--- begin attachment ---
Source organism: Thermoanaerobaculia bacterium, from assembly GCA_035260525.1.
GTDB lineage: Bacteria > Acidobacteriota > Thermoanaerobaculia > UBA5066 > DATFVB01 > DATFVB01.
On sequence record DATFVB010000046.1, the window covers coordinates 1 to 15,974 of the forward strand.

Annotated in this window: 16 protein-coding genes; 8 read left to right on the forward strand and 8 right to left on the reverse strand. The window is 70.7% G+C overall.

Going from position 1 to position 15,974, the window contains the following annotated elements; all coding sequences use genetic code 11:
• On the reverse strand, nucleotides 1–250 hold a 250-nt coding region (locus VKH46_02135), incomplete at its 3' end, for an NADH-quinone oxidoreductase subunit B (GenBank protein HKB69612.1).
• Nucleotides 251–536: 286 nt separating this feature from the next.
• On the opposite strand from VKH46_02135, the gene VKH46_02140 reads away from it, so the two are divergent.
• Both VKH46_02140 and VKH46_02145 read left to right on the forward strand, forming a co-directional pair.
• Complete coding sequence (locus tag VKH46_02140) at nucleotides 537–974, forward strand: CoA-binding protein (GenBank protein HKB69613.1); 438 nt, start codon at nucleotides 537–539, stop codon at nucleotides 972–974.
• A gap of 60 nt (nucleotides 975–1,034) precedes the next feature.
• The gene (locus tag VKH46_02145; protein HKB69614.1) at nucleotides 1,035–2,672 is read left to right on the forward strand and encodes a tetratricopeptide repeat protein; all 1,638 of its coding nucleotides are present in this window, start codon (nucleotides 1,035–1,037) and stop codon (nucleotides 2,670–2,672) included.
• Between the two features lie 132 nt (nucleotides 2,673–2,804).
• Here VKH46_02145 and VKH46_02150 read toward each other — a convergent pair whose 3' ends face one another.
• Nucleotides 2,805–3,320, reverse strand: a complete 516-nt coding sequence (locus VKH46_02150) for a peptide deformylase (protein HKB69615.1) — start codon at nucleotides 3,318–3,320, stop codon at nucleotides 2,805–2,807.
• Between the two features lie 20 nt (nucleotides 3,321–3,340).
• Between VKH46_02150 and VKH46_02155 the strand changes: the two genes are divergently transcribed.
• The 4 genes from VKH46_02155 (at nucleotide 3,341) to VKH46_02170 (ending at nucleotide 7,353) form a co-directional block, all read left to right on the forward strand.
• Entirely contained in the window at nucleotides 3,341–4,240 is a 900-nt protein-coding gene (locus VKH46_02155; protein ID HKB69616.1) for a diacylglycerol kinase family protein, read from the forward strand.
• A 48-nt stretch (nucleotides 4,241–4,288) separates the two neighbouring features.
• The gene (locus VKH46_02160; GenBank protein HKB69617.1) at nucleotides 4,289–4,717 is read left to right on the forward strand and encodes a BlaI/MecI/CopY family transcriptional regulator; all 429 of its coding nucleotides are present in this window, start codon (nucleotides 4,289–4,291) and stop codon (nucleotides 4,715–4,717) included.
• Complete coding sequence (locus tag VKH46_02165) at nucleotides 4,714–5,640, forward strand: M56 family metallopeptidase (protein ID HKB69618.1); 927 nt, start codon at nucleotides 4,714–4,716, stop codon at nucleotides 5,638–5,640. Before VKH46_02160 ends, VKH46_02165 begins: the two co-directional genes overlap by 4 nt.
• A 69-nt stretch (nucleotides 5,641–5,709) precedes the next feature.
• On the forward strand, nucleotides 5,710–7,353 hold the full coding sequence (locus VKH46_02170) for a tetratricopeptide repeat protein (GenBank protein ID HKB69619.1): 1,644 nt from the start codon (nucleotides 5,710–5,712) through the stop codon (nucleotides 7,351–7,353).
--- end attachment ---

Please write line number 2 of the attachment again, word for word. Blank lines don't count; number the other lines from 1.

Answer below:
GTDB lineage: Bacteria > Acidobacteriota > Thermoanaerobaculia > UBA5066 > DATFVB01 > DATFVB01.